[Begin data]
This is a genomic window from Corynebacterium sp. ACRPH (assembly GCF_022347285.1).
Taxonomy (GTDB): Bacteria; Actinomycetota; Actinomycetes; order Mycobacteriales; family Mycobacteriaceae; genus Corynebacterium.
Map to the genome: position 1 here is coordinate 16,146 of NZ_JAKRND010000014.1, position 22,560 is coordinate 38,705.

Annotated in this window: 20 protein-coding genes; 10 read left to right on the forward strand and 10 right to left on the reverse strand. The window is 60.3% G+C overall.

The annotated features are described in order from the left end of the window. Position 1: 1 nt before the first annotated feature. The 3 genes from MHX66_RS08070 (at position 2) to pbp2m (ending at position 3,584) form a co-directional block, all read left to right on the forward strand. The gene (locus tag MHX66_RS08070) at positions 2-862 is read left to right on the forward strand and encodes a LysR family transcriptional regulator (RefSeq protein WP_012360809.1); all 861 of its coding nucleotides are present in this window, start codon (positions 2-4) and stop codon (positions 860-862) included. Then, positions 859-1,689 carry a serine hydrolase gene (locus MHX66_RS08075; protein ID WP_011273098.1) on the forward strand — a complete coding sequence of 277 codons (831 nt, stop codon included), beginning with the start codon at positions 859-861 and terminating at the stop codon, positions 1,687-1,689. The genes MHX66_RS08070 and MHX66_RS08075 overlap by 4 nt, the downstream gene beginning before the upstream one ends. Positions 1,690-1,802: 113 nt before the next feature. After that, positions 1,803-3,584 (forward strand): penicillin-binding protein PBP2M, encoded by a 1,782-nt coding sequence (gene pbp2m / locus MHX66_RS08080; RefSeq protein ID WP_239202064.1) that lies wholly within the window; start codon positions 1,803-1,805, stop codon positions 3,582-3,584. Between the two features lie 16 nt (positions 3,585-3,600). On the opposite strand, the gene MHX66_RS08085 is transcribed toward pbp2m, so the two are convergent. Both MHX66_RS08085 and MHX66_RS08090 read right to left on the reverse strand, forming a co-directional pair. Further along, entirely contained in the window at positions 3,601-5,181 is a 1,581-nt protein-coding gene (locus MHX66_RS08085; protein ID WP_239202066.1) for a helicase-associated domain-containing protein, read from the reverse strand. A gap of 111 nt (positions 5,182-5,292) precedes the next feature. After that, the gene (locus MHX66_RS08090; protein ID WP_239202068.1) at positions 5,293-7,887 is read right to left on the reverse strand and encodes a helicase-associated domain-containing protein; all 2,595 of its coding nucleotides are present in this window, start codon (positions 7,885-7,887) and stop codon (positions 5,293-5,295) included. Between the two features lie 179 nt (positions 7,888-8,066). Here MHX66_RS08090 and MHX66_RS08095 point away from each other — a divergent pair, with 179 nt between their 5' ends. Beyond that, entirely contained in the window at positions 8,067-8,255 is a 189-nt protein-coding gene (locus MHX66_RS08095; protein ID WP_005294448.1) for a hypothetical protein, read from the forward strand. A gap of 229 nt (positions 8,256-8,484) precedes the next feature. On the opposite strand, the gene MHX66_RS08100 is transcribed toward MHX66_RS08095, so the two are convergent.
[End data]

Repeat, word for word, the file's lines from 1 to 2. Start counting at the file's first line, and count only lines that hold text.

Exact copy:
This is a genomic window from Corynebacterium sp. ACRPH (assembly GCF_022347285.1).
Taxonomy (GTDB): Bacteria; Actinomycetota; Actinomycetes; order Mycobacteriales; family Mycobacteriaceae; genus Corynebacterium.